Over the years since the Second World War, when sailing has expanded to become a sport of the masses rather than just the leisure pursuit of the rich, there have been hundreds of dinghy designs, and also many designers. Few designers have been responsible for more than a limited number of designs and fewer still have seen many of their boats find wide acceptance. Among this elite group are the likes of Uffa Fox, Jack Holt, Peter Milne, and Ian Proctor.
Ian Proctor (1918-1992) had more than one hundred designs to his credit including the Gull, National 18, Tempest, Topper, Wayfarer, and Wanderer. Each of these designs has its own attraction and adherents, but perhaps the one design that has proven over more than 50 years, to appeal to the widest audience is the Wayfarer.
Proctor conceived the Wayfarer back in 1957 originally as a dinghy to be suitable for day sailing and cruising. With its flat bottom boards, and with the erection of a boom tent, owners could sleep aboard, albeit in somewhat Spartan conditions, as so well demonstrated by Frank and Margaret Dye in their classic long distance dinghy cruising. The Wayfarer quickly became popular among a wider range of users, with racing helmsmen and sailing schools both adopting the design. To this day the Wayfarer remains a hugely popular boat in use in sailing schools due to its capacity (at nearly 16ft in length it can accommodate up to six adults), its stability and seaworthiness, and its ability to offer satisfying sailing. To date some 11,000 Wayfarers have been built. Although by the standards of dinghy design this is not an especially large number, and indeed some of Proctor’s other designs, notably the Topper, have seen more boats built, the Wayfarer remains a classic among dinghy designs, and is still going strong today.
The Mark I boat was designed for construction in plywood either by amateurs or licensed builders, with a double chine hull to give a compromise between stability and ease of construction. Wooden boats continued in production well after glass reinforced plastic (GRP) was becoming common in boat building, as the wooden boats offered a degree of stiffness for racing sailors not found in the earlier GRP versions. The last wooden boat, number 9558, was built around 1994.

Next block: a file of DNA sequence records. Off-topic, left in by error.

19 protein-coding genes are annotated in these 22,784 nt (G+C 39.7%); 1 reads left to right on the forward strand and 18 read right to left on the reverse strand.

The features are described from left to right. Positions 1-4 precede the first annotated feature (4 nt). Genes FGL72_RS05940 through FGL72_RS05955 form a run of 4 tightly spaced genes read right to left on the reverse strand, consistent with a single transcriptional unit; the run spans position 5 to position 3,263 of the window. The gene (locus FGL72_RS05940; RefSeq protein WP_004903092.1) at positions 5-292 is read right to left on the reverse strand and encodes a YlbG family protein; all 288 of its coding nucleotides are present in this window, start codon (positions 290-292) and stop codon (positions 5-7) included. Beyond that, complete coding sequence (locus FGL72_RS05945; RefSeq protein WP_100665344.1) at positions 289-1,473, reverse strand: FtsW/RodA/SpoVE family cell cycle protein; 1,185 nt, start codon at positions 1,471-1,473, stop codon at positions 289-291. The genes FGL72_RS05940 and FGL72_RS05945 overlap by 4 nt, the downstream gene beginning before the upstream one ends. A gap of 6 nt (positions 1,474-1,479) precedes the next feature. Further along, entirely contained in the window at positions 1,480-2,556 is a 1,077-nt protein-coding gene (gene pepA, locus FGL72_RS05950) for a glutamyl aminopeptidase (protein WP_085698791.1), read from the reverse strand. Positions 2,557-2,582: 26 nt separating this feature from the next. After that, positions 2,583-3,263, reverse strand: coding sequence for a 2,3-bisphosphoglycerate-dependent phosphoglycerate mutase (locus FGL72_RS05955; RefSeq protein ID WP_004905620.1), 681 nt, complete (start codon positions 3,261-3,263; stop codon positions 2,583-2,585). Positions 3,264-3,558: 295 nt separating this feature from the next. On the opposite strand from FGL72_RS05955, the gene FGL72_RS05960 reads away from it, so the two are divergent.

GRP construction commenced in 1965 with a number of internal changes, although the hull design remains to this day essentially as originally conceived. Most of these differences revolved around the positioning of the forward bulkhead, the construction of buoyancy compartments and the implications of this for recovering the boat after a capsize. The Mark II GRP boat, introduced in 1974, enjoyed almost as long a run as the Mark I wooden boat, and more boats were built to this design than to any other version of the Wayfarer. Other variations followed and in the early 1990s there were six different versions all in production at the same time.
Shortly before his death Ian Proctor collaborated with his son, Keith, in designing the Wayfarer World, an all GRP version with a self-draining cockpit and a removable aft storage tank, which allowed for transom flaps and facilitated drainage after a capsize, and a spinnaker chute.
The latest incarnation, the Mark IV, was introduced in 2007, when all other earlier designs, except the “World” and “World S”, ceased production. The redesign was carried out at the commission of the Wayfarer class association by the former successful racing helmsman and dinghy designer Phil Morrison. His brief was to update the design for the current generation, to take advantage of modern production techniques and to modernise the internal layout. Morrison looked at all the variations that had occurred in the class rules since its introduction as well as examining those boats and features that had proved successful on the racing circuit. The result has been a boat with a more spacious internal layout, easier to right and drain, which has served to give the class a new lease of life.
Because of the way in which the class rules have ensured that older boats can remain competitive with newer derivations, Wayfarers tend to maintain strong second hand values and remain popular boats among dinghy sailors. Racers generally prefer the stiffer hulls of wooden or foam sandwich construction boats (the “Plus S” or “World S” variants), while cruisers and day sailors tend to prefer the greater storage facilities in the Mark I or II, or the later “World” design.